This is the central site for a long-term project to research, examine, and respond to the radical collective of writers, theorists, architects, and visual artists who operated in Paris between 1829 and 1835 under the names of the Jeunes France & the Bouzingo, and through them to build a critical understanding of French Romanticist subculture through the historical lens of a continuing politically vigilant Anglophone avant-garde.

Sunday, June 25, 2017

Firmin Didot

The Romanticist typographer Fermin Didot was part of the third generation of a respected typographical family; his father had invented the 'point' system still used to measure type, and his brother and cousin were also important typographers and printers. The modern 'Didot' font that he designed is only part of the massive influence that he exercised over modern typography, exploring extreme variations in stroke-width and in vertical/horizontal orientation of the form. Fermin pioneered the use of moveable type to mimic the human hand in calligraphic writing; this was often extended beyond letter-forms to create abstract ornaments of loops and arabesques.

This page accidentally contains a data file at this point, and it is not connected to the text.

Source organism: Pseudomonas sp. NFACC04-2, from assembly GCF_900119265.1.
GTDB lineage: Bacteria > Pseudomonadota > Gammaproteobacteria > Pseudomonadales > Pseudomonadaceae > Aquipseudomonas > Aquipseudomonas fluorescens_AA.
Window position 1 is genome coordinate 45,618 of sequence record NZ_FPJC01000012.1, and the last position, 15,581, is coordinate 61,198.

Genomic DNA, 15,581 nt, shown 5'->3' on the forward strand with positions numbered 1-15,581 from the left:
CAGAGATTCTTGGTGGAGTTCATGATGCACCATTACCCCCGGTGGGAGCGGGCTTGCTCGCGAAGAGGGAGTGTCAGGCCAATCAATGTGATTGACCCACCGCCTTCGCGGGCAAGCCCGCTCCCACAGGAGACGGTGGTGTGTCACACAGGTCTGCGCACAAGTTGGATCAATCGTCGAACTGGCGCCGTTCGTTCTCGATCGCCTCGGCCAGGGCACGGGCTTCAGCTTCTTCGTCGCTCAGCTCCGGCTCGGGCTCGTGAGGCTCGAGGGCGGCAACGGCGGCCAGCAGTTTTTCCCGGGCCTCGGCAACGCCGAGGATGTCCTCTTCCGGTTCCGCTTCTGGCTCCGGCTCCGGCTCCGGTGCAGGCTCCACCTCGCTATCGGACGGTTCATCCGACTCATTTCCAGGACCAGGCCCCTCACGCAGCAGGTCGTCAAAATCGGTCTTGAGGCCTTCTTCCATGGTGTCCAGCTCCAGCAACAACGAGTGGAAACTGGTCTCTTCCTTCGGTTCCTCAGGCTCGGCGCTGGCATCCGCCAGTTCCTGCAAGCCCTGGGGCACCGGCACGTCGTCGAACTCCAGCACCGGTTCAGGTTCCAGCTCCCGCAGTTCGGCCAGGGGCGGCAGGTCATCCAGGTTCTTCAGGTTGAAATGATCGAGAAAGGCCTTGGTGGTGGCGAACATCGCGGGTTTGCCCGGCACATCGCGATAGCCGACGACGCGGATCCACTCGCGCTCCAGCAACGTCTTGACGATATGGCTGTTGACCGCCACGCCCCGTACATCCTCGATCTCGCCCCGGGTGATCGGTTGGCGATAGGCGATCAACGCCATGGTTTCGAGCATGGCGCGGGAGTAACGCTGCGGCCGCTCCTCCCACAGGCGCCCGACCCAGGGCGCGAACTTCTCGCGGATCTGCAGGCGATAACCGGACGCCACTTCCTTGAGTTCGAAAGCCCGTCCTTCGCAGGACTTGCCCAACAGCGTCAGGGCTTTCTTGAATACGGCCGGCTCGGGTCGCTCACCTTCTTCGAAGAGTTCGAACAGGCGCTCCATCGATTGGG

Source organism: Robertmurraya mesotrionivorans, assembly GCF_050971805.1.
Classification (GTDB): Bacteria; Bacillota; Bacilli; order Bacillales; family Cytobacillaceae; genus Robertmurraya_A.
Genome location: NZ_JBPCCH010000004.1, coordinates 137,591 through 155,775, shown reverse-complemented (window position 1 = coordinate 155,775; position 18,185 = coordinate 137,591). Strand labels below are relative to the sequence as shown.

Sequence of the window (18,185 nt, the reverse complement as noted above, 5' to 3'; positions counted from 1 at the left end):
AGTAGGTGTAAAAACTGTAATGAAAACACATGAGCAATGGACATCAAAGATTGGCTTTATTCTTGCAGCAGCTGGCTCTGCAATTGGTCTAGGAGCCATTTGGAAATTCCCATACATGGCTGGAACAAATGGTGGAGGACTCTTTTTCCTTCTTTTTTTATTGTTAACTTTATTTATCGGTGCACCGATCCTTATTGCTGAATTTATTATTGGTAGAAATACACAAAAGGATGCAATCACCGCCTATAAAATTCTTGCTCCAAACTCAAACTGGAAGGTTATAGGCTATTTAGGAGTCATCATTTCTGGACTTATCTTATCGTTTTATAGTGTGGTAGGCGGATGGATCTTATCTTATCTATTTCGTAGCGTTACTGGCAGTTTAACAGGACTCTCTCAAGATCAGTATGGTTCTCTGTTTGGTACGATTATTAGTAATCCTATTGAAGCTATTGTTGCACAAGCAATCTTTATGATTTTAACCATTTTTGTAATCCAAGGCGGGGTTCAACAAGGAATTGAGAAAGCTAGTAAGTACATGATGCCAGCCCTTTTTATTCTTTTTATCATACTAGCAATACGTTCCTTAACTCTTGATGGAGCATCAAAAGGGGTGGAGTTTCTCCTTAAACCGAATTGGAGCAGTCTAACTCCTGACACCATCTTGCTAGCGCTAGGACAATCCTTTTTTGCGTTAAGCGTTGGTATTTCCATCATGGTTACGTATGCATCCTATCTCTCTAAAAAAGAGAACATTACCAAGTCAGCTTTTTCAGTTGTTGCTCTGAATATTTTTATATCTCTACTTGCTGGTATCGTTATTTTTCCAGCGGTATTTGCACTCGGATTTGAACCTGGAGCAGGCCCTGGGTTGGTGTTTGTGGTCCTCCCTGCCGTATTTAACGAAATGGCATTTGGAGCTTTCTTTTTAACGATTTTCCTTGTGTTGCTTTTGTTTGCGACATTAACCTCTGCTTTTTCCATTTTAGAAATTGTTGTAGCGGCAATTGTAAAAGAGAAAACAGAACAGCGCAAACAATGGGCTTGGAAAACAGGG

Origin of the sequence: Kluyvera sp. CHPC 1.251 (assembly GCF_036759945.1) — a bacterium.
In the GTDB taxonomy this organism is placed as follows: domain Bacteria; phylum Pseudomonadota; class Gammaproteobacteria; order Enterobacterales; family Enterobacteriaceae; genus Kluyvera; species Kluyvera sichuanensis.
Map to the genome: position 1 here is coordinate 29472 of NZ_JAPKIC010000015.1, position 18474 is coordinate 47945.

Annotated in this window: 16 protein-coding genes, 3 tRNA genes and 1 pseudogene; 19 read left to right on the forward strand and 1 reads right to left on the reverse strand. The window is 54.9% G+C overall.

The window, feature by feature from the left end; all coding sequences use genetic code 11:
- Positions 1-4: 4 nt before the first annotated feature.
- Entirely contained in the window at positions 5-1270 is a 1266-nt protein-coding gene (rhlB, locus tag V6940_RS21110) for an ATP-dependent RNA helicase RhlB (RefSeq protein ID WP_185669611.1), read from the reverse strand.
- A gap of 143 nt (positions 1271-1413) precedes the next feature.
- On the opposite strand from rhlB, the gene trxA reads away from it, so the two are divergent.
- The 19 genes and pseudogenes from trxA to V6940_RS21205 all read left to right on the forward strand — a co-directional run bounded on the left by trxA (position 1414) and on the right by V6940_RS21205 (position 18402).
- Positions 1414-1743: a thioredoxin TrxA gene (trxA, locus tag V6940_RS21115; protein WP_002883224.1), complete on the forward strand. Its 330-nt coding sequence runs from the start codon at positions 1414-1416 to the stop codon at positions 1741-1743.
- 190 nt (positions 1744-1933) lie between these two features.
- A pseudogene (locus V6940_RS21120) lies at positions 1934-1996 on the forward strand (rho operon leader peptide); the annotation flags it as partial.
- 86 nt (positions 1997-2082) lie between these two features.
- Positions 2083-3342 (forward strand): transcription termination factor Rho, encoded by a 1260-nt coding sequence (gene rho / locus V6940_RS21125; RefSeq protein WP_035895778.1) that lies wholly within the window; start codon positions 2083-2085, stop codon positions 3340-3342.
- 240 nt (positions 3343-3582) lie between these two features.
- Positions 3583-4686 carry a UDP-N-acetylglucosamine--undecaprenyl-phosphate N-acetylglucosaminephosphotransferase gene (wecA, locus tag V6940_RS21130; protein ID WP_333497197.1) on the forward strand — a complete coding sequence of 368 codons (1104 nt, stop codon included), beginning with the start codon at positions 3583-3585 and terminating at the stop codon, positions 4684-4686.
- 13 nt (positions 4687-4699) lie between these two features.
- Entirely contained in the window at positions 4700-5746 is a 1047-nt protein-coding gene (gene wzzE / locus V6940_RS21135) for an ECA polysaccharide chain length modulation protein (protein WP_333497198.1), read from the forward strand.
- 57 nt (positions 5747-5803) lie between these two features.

Firmin Didot's anagram, showing his characteristic calligraphic stroke.
These ornaments, in addition to the combination of multiple typefaces in title material, including exaggerated and visually insistent fonts, became staples of Romanticist book design and were particularly important elements of the Romanticist keepsake anthologies published by Janet, who often worked closely with Didot, most notably the Annales Romantiques anthologies.

Didot also invented stereotypography, a process that revolutionised the printing industry by exponentially cutting the labour and expense necessary to reprint additional runs of a single edition.

Thursday, June 15, 2017

Le Gastronome

Le Gastronome was an eclectic Romanticist illustrated journal published from 1830 until around 1858, focused on the "frivolous" forms of art and entertainment (according to its masthead, "The Pleasures of Taste, Relaxation, Concerts, Balls, Theatres"). It was founded by Bibliophile Jacob (Paul Lacroix), the archivist, historian, and frenetic novelist. Its writers and editors included Théophile Gautier and Gérard de Nerval of the Jeunes-France group, the historian Henri Martin, and others. By 1852, it was edited by André Borel-d'Hautrive, brother of the Bouzingo co-founder Petrus Borel.